Wednesday, June 12, 2013

Life insurance policies on children

It might shock the shoppers at Brooklyn Baby Expo, but the idea that everything children touch should be completely safe is a fairly new one. In previous generations — and for most people currently living in poorer countries — having children was an economic investment. Viviana Zelizer, a Princeton sociologist, in her 1985 classic, “Pricing the Priceless Child,” tracked how childhood in America was transformed between the 1880s and the 1930s. During this period, Zelizer says, parents stopped seeing their children as economic actors who were expected to contribute to household finances. Families used to routinely take out life insurance plans on their children to make up for lost wages in the not unlikely event of a child’s death.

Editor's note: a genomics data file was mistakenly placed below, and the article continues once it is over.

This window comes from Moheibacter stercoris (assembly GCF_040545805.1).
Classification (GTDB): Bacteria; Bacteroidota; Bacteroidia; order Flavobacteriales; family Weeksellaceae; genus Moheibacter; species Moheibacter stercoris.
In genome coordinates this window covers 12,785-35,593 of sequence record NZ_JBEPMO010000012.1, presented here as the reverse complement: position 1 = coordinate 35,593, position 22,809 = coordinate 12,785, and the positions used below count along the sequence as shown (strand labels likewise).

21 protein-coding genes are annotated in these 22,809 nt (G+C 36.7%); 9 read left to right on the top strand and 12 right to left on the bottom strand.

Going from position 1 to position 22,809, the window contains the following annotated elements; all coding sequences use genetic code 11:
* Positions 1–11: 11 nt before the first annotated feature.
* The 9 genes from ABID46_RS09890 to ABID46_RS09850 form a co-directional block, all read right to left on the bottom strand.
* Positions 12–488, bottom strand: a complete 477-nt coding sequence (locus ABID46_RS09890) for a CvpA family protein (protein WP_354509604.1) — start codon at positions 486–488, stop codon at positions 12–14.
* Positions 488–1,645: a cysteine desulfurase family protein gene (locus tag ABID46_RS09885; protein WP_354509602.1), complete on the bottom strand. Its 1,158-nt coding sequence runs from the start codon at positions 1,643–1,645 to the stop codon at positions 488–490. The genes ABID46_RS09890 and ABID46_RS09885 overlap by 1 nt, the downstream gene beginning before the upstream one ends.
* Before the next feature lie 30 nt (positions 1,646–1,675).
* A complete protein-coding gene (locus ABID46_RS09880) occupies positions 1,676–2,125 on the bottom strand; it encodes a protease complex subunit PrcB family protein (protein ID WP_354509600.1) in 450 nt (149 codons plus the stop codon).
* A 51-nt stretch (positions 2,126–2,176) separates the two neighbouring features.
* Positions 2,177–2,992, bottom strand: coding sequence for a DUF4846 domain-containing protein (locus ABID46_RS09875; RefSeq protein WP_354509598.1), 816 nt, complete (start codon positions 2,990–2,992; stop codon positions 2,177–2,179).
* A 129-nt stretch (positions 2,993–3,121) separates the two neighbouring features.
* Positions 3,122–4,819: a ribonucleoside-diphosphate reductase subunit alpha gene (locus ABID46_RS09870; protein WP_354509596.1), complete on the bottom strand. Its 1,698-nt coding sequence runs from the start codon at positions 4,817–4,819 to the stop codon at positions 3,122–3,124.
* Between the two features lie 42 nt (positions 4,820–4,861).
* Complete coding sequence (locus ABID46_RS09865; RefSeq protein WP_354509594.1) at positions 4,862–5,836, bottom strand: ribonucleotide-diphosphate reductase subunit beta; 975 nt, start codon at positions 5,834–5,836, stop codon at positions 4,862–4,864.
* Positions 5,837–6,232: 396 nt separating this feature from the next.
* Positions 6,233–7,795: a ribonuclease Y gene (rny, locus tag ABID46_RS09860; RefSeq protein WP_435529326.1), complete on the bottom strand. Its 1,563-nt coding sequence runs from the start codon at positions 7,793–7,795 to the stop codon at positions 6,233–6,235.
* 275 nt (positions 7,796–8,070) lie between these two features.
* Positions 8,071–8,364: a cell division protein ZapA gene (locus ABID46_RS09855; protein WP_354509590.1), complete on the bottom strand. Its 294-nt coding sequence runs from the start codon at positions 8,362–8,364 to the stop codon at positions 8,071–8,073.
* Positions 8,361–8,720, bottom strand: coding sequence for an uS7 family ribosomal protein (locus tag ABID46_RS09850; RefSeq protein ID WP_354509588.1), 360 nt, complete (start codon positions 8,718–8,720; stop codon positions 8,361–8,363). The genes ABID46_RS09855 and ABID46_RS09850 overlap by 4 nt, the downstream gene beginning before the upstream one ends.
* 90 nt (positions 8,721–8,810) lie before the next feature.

But eventually, increased societal wealth, child-labor laws and the significant drop in child mortality led parents to reclassify their children, Zelizer explained, as “a separate sphere, untainted by economic concerns.” This came along with “an increasingly sentimentalized view of children,” in which their comfort and protection can be given no price. Now, for the first time in human history, having a child in the United States is a net financial cost for a parent.
--Adam Davidson, NYT Magazine, on insuring children through different means over time